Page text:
Walking Faster May Lead to a Longer Life

Study Shows a Link Between Walking Speed and Life Span

Reviewed by Laura J. Martin, MD on January 04, 2011
From the WebMD Archives

Jan. 4, 2011 -- A swift stride puts you on the path to a longer, healthier life, researchers say.

Scientists reporting in The Journal of the American Medical Association say that older adults who typically walk 1 meter per second or faster live longer than expected. A walking, or gait, speed of 1 meter per second is equal to 3.28 feet per second.

Walking speed can be an important sign of someone's overall health. A slow walking speed may be due to multiple causes including heart, lung, or nervous system problems, or even joint pain. Several studies have suggested that a person with a walking speed slower than 0.6 meters per second (less than 2 feet per second) may be at increased risk for poor health and function.

Stephanie Studenski, MD, MPH, of the University of Pittsburgh, analyzed the collective results of nine previous studies to determine if walking speed explained survival differences among older adults and whether it could be used to predict longevity.

Study participants walked at their usual pace from a standing start, while researchers calculated distance in meters and time in seconds. The average age of the participants was 73.5; a majority were white women.

Faster Pace Boosts Life Span

The average walking speed for the study participants was 0.92 meters per second, or about 3 feet per second. A person's predicted life expectancy for each sex and age group increased the faster they could walk.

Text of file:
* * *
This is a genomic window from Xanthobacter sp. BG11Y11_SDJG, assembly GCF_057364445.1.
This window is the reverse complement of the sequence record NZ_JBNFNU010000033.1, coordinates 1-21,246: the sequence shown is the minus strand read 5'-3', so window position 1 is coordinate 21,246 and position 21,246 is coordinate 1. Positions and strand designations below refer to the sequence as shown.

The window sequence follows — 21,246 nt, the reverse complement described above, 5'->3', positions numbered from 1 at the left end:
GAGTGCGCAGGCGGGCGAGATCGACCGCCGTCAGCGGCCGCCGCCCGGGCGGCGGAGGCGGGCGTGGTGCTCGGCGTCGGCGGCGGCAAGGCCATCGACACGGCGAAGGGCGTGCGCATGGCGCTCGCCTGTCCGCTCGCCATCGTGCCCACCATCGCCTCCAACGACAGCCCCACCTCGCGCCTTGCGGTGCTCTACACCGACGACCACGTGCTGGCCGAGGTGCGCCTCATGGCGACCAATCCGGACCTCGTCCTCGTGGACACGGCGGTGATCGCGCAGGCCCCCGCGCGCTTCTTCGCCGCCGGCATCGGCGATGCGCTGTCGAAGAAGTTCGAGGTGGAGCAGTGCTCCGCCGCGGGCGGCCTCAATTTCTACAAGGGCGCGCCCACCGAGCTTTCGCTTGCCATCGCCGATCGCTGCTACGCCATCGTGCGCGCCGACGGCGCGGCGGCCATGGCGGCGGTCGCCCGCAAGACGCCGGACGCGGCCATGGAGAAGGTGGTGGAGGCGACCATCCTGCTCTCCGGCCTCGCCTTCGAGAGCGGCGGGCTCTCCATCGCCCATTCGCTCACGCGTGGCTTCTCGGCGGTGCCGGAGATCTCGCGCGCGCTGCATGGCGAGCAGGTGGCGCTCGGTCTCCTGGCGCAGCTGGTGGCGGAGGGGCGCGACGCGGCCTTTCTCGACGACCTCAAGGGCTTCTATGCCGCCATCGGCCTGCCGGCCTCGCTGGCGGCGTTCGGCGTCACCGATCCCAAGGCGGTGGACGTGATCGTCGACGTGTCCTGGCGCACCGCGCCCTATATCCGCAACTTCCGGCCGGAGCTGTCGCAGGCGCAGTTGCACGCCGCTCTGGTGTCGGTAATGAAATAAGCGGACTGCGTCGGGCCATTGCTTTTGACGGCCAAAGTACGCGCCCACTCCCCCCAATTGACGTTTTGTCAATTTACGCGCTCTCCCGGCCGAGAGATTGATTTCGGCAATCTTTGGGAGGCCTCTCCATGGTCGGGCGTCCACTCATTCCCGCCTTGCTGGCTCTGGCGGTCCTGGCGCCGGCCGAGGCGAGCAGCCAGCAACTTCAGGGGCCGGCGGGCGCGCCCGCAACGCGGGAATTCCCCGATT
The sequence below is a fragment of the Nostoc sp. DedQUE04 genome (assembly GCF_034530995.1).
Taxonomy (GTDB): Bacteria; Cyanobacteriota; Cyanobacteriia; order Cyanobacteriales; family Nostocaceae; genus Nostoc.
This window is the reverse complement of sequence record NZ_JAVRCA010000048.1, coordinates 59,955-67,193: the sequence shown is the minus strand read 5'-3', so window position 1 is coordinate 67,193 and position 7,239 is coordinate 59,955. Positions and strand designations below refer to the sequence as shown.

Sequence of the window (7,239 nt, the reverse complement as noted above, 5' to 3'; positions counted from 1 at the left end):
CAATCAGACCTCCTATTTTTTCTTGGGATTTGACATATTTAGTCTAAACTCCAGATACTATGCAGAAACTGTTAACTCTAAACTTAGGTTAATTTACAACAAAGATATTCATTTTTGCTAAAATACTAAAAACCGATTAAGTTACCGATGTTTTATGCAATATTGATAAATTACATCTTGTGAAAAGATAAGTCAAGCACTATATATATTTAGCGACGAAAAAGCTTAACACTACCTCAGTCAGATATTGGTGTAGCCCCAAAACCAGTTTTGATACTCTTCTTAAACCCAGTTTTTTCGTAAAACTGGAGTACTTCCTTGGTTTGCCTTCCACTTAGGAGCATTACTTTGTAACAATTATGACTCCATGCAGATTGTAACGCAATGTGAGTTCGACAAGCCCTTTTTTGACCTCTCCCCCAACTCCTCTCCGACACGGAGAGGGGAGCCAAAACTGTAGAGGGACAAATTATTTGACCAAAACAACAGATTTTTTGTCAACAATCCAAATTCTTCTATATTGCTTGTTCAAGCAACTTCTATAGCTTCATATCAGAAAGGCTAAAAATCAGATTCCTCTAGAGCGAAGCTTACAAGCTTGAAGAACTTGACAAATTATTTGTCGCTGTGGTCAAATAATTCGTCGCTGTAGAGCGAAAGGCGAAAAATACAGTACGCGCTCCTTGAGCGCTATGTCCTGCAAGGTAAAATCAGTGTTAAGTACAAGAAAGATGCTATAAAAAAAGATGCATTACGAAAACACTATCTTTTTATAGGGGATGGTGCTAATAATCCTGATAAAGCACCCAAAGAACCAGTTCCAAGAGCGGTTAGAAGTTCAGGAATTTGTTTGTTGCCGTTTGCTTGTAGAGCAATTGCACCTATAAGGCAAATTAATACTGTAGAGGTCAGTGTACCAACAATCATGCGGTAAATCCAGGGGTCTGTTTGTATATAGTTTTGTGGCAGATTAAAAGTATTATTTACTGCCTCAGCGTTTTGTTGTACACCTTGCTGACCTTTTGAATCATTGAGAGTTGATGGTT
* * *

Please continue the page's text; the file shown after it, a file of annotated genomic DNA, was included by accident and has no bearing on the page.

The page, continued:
The survival differences were especially notable among patients age 75 and older. The predicted 10-year survival rate varied greatly with walking speeds, from 19% to 87% in men and from 35% to 91% in women.

“Gait speeds of 1.0 meter [3.28 feet]/second or higher consistently demonstrated survival that was longer than expected by age and sex alone. In this older adult population the relationship of gait speed with remaining years of life was consistent across age groups, but the absolute number of expected remaining years of life was larger at younger ages,” the researchers write.

Calculating life expectancy based on walking speed, sex, and age was as accurate as predictions based on other factors, such as age, sex, overall health, mobility, hospitalization, and smoking history.

Walking Speed Predicts Survival

Considering a person's walking speed along with their age and sex is a simple, inexpensive, and useful way to estimate a patient's expected length of life, the researchers say. All that is needed is a stopwatch and a walkway. Life expectancy estimates can help doctors develop a better, individualized plan of care for patients.

"Gait speed might help identify older adults with a high probability of living for 5 or 10 more years, who may be appropriate targets for preventive interventions that require years for benefit," the team writes.

Regular walking speed measurements could also be used to monitor a person over time to check for signs of ailing health, the researchers say.

Not everyone agrees that walking speed measurements should sway preventive care at the current time. In an accompanying editorial to the journal article, Rome-based researcher Matteo Cesari, MD, PhD, says that walking speed improvements have not been definitively linked with better health outcomes. He encourages future research to determine if a person's walking speed may change the way in which he or she is labeled "geriatric."

Show Sources


Studenski, S. TheJournal of the American Medical Association, Jan. 5, 2011; vol 301: pp 50-58.

Cesari, M. The Journal of the American Medical Association, Jan. 5, 2011; vol 301: p 93-94.

News release, The Journal of the American Medical Association.

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